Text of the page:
The ocean is a noisy place and although we don't hear much when we stick our heads underwater, the right instruments can reveal a symphony of sound.
The noisemakers range from the low-frequency bass tones of a fish mating ritual to the roar of a motorboat. The study of how underwater animals hear is a growing topic in marine science, especially with regards to naval sonar and whales.
This summer at the Marine Biological Laboratory (MBL), zoologist T. Aran Mooney will be the first scientist to look at cephalopod hearing, using the squid, Loligo pealeii, as a model. To learn how sensitive the translucent animals are to noise, he is monitoring squid brain waves as they respond to various sounds, specifically the echolocation clicks of its main predators: the sperm whale, beaked whale, and dolphin. In addition to the brain wave experiments, he also plans to condition squid to avoid certain sounds.
"Sound is one of the most important cues for marine animals. Light doesn't travel well through the ocean. Sound does much better," says Mooney, who is a Grass Fellow at the MBL and beginning postdoctoral research at Woods Hole Oceanographic Institution this fall. He predicts that squid probably hear very low-frequency sounds, which means they pick up on fish tones and boat traffic. A better understanding of what these animals hear could reveal how human-induced noise affects cephalopods and how their auditory system evolved separately from that of fish.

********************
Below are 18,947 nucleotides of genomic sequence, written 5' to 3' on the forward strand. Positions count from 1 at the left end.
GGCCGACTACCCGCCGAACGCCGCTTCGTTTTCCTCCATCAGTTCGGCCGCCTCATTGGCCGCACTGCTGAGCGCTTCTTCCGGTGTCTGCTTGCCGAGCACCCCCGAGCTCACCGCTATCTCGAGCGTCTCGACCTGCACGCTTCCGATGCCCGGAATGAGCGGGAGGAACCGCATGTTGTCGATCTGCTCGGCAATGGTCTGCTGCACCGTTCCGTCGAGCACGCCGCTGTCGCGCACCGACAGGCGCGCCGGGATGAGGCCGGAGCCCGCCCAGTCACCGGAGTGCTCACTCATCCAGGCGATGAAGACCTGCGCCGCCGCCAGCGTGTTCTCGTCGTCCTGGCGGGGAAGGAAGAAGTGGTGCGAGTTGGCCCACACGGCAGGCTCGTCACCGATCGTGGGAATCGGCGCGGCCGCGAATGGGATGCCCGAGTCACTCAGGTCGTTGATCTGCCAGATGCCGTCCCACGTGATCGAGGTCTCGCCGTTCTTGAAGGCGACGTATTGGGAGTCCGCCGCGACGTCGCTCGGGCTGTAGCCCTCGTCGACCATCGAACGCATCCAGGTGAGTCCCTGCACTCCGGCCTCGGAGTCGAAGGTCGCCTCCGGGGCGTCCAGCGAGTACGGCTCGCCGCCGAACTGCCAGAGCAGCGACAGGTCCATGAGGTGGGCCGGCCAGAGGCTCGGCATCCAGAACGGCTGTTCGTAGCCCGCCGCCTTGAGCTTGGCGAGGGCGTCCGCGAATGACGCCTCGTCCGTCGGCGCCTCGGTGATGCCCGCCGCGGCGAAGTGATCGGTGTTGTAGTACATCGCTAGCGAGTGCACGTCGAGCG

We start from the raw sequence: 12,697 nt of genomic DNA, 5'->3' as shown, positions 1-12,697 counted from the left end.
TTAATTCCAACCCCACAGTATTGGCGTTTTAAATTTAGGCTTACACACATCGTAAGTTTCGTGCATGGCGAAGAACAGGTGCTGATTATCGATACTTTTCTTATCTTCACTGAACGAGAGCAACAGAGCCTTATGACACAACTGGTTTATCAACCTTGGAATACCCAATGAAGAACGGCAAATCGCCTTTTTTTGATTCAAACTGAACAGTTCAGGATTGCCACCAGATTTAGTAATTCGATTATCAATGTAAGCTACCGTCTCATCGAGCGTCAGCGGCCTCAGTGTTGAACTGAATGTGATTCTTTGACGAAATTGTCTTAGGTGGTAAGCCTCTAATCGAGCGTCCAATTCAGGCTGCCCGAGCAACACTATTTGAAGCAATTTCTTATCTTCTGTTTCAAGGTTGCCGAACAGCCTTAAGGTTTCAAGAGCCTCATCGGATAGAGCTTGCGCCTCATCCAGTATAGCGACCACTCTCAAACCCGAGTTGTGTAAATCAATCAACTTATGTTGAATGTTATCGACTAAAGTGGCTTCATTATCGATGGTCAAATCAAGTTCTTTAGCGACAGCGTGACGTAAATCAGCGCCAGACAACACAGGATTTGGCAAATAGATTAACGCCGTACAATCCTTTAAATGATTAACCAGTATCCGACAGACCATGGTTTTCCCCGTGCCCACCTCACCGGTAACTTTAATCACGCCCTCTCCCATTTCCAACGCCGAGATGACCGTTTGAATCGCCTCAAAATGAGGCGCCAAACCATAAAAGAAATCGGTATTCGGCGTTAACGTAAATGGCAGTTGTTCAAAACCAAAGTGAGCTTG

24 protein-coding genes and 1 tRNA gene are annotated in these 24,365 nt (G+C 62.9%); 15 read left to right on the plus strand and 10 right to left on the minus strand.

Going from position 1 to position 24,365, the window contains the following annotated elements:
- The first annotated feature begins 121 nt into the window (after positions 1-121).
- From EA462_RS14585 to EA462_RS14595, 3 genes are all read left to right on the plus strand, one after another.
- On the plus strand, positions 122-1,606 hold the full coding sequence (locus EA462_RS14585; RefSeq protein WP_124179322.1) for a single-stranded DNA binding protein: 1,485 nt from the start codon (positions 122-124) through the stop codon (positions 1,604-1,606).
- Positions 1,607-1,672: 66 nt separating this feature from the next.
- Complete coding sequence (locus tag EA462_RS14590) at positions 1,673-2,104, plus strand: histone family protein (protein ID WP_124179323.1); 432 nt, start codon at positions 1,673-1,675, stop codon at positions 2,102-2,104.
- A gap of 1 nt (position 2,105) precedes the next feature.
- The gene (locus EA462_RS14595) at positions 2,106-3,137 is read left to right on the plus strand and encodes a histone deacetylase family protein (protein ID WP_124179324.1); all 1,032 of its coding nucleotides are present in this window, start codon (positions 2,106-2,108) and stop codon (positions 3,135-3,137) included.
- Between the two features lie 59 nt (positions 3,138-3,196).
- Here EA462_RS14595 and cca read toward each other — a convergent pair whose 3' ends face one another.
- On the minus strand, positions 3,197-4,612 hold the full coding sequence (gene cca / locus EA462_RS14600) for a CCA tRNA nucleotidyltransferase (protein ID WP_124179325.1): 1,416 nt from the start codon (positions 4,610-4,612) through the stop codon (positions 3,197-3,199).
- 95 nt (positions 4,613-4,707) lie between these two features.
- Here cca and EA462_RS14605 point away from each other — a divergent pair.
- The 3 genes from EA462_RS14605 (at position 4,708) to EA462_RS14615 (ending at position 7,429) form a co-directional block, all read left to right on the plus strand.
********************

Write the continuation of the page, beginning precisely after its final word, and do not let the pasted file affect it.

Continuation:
Sharing the Grass Lab with Mooney are two other fellows investigating animal behavior. Keram Pfeiffer of the University of Marburg in Germany is training bees to respond to polarized light and Gwyneth M. Card of Caltech is recording how flies decide to initiate flight. They are among nine people to receive 2008 fellowships from the Grass Foundation to conduct summer research in neurobiology at the MBL.